A Black-and-white Issue
Do your homework before switching to a digital copier. And consult with your IT folks to make sure you can network it later.
"The buzz word impacting everyone is digital. Digital is here to stay."
That's the word from Jeff Smith, director of consumer services for Buyers Laboratory, a Hackensack, N.J.-based consumer advocate for buyers of office equipment. But don't ditch that analog copier yet, Smith says. Although copier manufacturers are beginning the phasing-out process, analog copiers are going to be around longer than most people think.
"It's not going to be a short-term thing," says Smith. "I believe it will take eight to 10 years before the analog copier is really dead."
The future, though, does belong to digital, he adds.
"If you are a manufacturer and you don't have a full digital line, you are dead out there. Manufacturers are not going to go away from that," Smith says. It's not so much consumer demand driving this evolution, rather it's a sort of 'keeping up with the Joneses' manufacturing mentality.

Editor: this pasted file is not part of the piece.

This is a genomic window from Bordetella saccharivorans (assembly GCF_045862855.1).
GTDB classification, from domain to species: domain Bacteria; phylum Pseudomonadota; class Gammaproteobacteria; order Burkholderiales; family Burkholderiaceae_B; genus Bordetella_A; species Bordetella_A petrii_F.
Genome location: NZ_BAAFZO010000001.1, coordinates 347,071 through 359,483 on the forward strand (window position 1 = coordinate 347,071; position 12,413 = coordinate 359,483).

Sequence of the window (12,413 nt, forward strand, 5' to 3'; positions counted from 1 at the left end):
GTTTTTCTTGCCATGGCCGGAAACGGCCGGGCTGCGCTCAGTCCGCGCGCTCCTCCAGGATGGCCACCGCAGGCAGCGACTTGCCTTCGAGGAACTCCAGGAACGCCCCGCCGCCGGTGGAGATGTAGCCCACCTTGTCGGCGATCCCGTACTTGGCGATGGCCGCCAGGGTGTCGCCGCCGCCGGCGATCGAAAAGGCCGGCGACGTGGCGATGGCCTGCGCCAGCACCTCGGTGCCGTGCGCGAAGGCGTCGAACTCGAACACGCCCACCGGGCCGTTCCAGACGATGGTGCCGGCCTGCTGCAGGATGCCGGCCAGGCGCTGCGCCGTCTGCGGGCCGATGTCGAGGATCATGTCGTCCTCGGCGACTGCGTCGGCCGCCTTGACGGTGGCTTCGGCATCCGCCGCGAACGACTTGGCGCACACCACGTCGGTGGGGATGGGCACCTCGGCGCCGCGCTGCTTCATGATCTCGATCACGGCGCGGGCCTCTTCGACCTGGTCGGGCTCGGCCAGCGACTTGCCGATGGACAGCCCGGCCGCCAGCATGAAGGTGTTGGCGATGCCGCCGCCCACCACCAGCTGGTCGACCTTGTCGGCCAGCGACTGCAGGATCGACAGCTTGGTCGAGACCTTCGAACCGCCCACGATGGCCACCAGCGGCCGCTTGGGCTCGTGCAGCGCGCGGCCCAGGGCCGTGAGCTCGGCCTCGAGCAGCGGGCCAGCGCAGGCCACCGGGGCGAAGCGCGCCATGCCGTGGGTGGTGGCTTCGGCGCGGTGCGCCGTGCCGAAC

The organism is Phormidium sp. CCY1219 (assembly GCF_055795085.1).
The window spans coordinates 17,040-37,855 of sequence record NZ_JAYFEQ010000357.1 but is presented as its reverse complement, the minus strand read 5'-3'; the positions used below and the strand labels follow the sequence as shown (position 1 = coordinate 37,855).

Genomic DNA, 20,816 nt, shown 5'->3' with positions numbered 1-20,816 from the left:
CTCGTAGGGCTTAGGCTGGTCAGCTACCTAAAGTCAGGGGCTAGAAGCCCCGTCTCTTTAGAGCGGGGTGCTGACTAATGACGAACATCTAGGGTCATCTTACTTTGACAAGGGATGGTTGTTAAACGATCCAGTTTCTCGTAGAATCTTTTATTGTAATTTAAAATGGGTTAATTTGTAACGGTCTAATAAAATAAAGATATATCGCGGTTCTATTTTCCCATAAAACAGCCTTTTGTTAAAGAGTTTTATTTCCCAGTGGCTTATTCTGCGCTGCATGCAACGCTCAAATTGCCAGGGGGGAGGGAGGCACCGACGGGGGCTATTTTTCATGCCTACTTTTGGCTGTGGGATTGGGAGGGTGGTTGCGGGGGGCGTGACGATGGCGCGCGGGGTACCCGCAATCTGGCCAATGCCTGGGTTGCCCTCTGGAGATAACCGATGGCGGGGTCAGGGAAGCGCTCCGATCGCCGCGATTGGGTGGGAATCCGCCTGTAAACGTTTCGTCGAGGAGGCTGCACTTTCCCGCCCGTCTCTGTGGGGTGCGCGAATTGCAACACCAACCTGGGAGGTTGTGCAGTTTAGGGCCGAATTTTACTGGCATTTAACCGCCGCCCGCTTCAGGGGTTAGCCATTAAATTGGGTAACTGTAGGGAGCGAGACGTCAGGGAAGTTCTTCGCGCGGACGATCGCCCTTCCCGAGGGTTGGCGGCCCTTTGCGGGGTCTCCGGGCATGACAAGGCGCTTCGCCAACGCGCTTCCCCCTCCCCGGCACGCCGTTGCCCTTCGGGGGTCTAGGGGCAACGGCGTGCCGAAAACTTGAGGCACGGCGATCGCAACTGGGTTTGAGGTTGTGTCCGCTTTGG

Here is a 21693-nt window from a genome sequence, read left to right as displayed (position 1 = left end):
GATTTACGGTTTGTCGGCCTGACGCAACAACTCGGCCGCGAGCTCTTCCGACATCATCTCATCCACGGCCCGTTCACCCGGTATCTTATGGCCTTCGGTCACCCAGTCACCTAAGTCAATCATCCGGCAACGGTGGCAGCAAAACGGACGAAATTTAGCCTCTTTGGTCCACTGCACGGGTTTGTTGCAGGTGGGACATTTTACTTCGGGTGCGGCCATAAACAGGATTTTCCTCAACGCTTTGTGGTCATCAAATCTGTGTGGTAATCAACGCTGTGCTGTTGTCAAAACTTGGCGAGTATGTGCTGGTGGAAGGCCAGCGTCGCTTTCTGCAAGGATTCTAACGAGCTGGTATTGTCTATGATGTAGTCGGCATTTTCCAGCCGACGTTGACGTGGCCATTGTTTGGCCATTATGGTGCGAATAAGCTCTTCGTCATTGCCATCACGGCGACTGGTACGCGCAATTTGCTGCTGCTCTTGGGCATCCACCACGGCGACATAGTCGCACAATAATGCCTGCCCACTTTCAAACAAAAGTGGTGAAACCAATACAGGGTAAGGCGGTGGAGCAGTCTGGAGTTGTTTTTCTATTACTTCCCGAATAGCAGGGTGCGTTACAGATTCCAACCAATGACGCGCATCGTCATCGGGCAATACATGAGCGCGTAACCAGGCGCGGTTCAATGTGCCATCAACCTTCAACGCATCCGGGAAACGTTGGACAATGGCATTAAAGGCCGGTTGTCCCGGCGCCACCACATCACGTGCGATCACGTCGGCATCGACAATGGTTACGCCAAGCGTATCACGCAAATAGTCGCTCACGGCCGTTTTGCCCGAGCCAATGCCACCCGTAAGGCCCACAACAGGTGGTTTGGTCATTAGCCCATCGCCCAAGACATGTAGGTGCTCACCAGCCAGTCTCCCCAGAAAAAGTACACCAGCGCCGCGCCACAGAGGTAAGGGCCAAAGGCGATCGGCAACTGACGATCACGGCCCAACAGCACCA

Smith warns those in-plant managers thinking of switching to a digital copier to do some homework before jumping right in. He urges managers to work closely with their information technology department when selecting a digital copier. This is to avoid a huge obstacle down the line when you go to network the copier.
Smith also advises consumers to look for short-term contracts when leasing or renting equipment, and to stay away from making a purchase.
"You don't want to be buying old technology, nor do you want to be buying brand new technology that's not mature yet," he advises.
Smith says right now it is better to look for a 36- to 48-month lease or rental agreement than to buy either a digital or an analog copier. This will give new technologies a chance to mature and prove themselves, and come down in price.